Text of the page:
When the weather heats up, people get more uncomfortable and perhaps a little testy. However, until now, no one has ever accused heat of causing war.

A new study from the Earth Institute at Columbia University has done just that. It links hot weather from El Niño to a fifth of all worldwide conflicts. While it is well known heat has caused downfalls of various civilizations, this is the first study to say heat has caused a percent of civil wars and strife.

The most important thing is that this looks at modern times, and it's done on a global scale, Solomon M. Hsiang, the study's lead author and a graduate of the Earth Institute, said in a statement. We can speculate that a long-ago Egyptian dynasty was overthrown during a drought.

That's a specific time and place, that may be very different from today, so people might say, 'OK, we're immune to that now,' he added. This study shows a systematic pattern of global climate affecting conflict, and shows it right now. 

El Niño-Southern Oscillation (ENSO) is a weather cycle that happens every three to seven years. During it, there is a periodic warming and cooling of the tropical Pacific Ocean. This cooling impacts weather across various regions of the world including Africa, the Mideast, India, southeast Asia, Australia, and the Americas.

The El Niño part of ENSO can bring scorching heat and multi-year droughts. According to the study, the El Niño part of ENSO from 1950 to 2004 correlated with break out of 235 civil conflicts in 175 countries that killed more than 25 people in a given year. Over half of these conflicts had 1,000 battle-related deaths. During the La Niña or colder part, the chance of civil wars breaking out was only three percent.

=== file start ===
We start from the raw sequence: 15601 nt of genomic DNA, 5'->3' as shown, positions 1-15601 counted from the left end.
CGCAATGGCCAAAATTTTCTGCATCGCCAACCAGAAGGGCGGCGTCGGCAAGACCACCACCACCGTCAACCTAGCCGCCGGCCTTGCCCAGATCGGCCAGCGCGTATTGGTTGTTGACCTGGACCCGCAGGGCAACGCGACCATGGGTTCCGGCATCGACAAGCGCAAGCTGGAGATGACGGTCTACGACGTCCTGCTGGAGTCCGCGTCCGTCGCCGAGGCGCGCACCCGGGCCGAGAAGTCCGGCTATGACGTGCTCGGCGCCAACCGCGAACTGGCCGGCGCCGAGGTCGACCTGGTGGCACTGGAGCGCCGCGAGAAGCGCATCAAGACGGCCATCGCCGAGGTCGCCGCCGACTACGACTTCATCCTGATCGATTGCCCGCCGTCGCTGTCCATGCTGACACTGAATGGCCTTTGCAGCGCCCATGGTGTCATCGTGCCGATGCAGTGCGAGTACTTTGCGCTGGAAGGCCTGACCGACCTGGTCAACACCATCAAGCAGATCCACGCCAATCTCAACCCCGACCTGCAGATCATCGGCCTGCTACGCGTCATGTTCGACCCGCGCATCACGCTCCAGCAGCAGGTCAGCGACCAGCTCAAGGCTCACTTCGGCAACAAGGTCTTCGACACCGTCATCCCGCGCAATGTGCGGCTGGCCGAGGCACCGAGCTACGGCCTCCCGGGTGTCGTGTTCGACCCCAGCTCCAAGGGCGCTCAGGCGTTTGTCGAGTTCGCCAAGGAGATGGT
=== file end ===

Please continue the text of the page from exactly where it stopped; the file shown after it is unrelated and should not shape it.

The study's authors want to be clear: hot weather isn't the only factor that starts civil wars.

Rather, this is compelling evidence that it has a measurable influence on how much people fight overall. It is not the only factor--you have to consider politics, economics, all kinds of other things, Mark Cane, climate scientist at Columbia's Lamont-Doherty Earth Observatory and co-author of the paper, said in a statement.

The authors say climate can cause a knockout punch when you consider numerous other factors like social inequality, poverty and underlying tension. For instance, if a crop fails because of heat, they say, it could be the last straw for someone.

Nowhere is this more apparent than in poorer countries the authors say. Australia, which is a wealthy country under ENSO, has never seen a civil war. On the other side of the coin, Peru is also controlled by ENSO and had civil war during an El Niño year (1982). There were also similar incidents in the Philippines and Uganda (1972); Angola, Haiti and Myanmar (1991); and Congo, Eritrea, Indonesia and Rwanda (1997).

Not everyone is convinced, though.

The study fails to improve on our understanding of the causes of armed conflicts, as it makes no attempt to explain the reported association between ENSO cycles and conflict risk, Halvard Buhaug, a political scientist with the Peace Research Institute Oslo in Norway who studies the issue, said in as statement. Correlation without explanation can only lead to speculation.

The research paper was published in a recent issue of Nature.

Follow Gabriel Perna on Twitter at @GabrielSPerna